We are all familiar with the term USB. However, most people associate it with the connector. The connector creates the interface, but the USB PCB is the system's core because it aids in efficient data transmission.
If you want to build a serial interface device with USB connectivity, there are some vital factors to consider. We have covered the board's design, connector types, issues, and design suggestions to consider. Read on to learn more!
What is a USB PCB Board?
A USB circuit board is the heart of any USB serial interface device. These devices are popular and widely used because of their convenient interface, quick data transmission, and hot-swapping support. The USB PCB, being the device's core, is the primary component that enables such performance.
USB PCB Design Components
Shielding protects and preserves the electrical signals running through the USB PCB if placed in an environment with high electrical noise. This function requires a metal covering that is not part of the circuit.
Strong Power Connections
This power connection design places power pins on the USB connector. It allows power connectivity before data connectivity and prevents device-powering above the data lines, which could be dangerous.
24-pin USB connector system with a rotationally symmetrical connector on Powered single-board
Any USB connector has one orientation, so you can only connect it in one direction. Forcing a connection the other way will damage the device.
A plastic coating provides strain relief to minimize the tension placed on the connector. The coating also eliminates stress on the cord, which might otherwise damage the USB device.
All USB PCB connectors come with at least four contacts. USB 3.0 can have five or more, and you can spot these over the outer plastic bar. The four basic contacts include two data lines (D+ & D-), ground, and power. These connectors can convey 5V and 500mA maximum.
USB PCB Connector Types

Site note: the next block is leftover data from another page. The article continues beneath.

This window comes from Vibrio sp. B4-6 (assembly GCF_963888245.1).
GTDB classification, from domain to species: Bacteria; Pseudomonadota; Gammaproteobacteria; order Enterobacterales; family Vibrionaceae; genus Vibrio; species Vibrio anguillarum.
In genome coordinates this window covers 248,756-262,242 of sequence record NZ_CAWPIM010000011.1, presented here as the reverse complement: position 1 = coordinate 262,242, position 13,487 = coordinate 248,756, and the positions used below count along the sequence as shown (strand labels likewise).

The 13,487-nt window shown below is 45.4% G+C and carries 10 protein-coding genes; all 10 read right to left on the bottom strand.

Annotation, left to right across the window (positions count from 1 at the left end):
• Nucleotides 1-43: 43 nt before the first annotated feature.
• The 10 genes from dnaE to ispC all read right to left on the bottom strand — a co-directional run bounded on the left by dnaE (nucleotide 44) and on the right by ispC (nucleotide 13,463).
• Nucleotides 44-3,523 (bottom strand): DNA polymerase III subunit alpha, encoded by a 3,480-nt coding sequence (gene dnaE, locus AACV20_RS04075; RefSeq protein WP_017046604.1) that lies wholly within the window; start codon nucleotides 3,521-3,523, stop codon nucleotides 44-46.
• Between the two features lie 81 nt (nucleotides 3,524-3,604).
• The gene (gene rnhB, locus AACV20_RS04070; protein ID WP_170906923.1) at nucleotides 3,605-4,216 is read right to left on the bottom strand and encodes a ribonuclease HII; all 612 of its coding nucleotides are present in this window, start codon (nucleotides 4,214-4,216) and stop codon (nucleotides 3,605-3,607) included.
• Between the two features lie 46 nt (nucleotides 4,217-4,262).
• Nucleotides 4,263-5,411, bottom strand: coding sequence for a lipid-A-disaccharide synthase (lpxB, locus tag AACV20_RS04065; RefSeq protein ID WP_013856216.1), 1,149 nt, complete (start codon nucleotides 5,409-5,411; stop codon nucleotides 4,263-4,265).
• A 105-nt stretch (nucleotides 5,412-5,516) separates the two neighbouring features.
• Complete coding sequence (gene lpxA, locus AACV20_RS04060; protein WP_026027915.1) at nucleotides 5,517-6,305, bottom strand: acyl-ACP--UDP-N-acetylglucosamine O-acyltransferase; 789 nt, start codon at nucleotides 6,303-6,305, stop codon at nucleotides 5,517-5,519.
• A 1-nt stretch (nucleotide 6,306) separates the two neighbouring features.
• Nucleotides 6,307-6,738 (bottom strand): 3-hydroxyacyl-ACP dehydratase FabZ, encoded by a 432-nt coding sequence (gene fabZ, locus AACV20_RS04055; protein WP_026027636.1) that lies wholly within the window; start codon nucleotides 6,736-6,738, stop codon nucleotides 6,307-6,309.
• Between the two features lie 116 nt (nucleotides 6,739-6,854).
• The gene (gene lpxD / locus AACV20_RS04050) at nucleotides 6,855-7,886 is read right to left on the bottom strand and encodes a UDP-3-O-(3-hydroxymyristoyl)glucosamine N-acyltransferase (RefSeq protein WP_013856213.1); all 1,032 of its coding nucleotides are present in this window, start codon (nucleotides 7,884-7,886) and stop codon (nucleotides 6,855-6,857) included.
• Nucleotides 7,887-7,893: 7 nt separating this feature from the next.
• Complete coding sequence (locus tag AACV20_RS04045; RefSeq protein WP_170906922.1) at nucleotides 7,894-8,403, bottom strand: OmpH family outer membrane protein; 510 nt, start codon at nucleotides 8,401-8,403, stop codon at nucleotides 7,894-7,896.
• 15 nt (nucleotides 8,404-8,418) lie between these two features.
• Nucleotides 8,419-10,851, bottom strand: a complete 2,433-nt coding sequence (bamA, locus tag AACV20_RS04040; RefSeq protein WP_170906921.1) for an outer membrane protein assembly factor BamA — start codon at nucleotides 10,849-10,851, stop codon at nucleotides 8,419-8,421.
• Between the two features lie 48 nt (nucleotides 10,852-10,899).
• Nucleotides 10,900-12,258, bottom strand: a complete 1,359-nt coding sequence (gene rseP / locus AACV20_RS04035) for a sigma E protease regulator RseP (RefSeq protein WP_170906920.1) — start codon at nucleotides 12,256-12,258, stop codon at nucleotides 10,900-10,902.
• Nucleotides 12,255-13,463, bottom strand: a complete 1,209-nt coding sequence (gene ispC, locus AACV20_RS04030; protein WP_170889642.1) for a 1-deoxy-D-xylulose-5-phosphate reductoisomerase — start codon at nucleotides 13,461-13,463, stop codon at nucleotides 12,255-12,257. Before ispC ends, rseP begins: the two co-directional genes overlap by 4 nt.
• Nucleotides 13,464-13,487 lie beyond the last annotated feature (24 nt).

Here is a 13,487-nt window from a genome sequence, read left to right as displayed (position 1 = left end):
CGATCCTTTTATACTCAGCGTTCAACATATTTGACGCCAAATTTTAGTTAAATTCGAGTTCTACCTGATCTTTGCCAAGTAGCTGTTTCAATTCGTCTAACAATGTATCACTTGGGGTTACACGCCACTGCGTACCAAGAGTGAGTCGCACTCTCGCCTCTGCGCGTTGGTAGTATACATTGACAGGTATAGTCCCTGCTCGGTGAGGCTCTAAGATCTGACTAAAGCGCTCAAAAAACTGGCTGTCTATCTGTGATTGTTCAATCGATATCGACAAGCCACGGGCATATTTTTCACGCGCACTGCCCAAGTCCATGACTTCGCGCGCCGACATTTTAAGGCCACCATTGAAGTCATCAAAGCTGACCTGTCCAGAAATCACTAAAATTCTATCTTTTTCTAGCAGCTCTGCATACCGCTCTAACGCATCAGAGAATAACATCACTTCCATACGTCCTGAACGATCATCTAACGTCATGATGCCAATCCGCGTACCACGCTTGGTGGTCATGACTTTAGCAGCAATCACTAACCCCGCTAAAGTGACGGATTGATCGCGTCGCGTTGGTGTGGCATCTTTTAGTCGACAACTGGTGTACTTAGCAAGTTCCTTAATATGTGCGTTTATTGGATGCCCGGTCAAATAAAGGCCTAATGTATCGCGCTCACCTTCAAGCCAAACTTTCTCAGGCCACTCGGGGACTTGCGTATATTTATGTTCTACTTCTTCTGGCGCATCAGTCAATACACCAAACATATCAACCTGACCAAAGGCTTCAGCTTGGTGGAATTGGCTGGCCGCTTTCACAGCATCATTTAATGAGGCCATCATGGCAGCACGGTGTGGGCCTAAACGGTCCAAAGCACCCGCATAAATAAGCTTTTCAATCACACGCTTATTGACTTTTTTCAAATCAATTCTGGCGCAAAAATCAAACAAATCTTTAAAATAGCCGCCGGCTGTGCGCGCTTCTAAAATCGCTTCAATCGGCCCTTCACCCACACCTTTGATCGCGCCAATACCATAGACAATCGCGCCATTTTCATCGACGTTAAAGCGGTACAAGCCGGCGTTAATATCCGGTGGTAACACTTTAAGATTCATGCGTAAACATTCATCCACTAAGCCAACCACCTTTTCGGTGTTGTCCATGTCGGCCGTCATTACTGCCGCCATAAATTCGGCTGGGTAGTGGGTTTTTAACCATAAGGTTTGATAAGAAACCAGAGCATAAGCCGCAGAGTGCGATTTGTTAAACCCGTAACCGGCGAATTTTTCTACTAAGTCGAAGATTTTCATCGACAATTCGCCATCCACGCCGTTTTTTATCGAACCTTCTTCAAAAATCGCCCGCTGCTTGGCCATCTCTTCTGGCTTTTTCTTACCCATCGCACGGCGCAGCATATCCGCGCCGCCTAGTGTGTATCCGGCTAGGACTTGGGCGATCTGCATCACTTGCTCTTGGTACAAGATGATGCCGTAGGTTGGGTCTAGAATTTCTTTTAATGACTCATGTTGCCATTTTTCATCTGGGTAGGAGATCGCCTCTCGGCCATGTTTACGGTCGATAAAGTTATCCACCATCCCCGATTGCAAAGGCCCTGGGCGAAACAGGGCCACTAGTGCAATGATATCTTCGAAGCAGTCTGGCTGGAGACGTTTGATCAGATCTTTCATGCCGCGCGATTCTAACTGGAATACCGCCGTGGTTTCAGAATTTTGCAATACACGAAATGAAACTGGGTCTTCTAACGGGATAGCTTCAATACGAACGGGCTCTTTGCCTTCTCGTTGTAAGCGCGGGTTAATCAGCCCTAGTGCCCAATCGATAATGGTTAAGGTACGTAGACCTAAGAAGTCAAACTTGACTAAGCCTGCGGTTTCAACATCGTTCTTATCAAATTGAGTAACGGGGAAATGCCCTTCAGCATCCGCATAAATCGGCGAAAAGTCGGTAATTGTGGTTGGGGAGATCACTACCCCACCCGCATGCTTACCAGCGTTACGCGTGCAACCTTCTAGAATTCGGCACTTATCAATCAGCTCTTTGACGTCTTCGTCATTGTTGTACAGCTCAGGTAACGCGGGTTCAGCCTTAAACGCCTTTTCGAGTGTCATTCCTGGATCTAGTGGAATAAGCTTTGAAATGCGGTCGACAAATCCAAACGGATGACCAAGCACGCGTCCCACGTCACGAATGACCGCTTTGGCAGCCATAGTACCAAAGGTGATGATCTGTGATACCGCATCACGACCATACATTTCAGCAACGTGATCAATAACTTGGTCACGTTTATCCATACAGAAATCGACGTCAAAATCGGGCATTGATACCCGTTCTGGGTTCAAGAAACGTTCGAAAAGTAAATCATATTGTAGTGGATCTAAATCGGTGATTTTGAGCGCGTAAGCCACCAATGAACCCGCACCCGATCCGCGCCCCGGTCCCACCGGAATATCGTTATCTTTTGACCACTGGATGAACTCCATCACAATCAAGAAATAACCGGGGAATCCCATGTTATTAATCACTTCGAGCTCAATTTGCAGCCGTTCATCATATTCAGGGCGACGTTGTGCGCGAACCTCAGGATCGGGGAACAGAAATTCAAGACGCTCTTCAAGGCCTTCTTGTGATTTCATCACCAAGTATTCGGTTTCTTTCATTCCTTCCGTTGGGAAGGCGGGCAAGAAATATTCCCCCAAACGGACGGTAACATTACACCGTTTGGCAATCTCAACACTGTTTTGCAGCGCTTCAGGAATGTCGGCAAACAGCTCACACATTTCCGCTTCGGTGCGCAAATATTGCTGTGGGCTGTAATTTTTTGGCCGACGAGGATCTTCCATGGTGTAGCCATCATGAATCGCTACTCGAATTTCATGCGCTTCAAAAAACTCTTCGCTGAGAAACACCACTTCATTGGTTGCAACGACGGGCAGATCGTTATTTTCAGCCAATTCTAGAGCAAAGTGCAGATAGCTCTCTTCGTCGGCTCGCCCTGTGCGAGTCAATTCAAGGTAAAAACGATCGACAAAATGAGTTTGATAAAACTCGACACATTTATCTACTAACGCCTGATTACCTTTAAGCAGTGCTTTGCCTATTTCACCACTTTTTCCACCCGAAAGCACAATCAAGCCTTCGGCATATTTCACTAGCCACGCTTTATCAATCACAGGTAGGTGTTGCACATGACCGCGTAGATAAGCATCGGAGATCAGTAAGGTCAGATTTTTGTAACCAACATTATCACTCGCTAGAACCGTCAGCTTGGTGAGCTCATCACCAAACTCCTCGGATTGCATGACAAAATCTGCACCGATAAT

USB PCB connectors are available in the following types.
The Vertical Through Hole Connectors
As the name suggests, this USB connector has an upright orientation. It is a female USB type containing staged plastic connectors in three, two, and four rows with a contact spacing of 0.05. The connector terminations go through coated/plated through holes on the circuit board before fixing. This design creates a slim track that is ideal for space-restricted applications.
Top Mount Connectors
Top Mount connectors are connecting strips knotted to a PCB's top-tier layer using break-off lead. It is suitable for mechanical devices because it can handle vibrations and falling objects.
Mid Mount Connectors
Mid-mount connectors sit at the midsection of a PCB, and you can mount them using through-hole or surface mount methods. They are ideal for low-profile electronics and come in handy if the PCB has height limitations below and above.
Base Mounted Connectors
These connectors attach to the PCB's underside primarily using surface mount technology. They can join two circuit boards using links between applications passing across the board.
Micro USB PCB Connectors
Micro USB PCB connectors are smaller USB intersection designs invented to connect mobile devices. They feature a tinier port than most USB connector sizes.
However, they are superior to most mini USB interfaces. Additionally, their design boosts USB OTG performance while allowing mobile affinity. On top of that, the technology enables compact mobile devices to communicate directly without needing a host computer.
Of course, you need a micro USB cable to link the connector to the PCB. It is the smallest USB cable type and has two connection methods plus USB 3.0. Despite this size, the cable's performance matches that of all-purpose USB cables.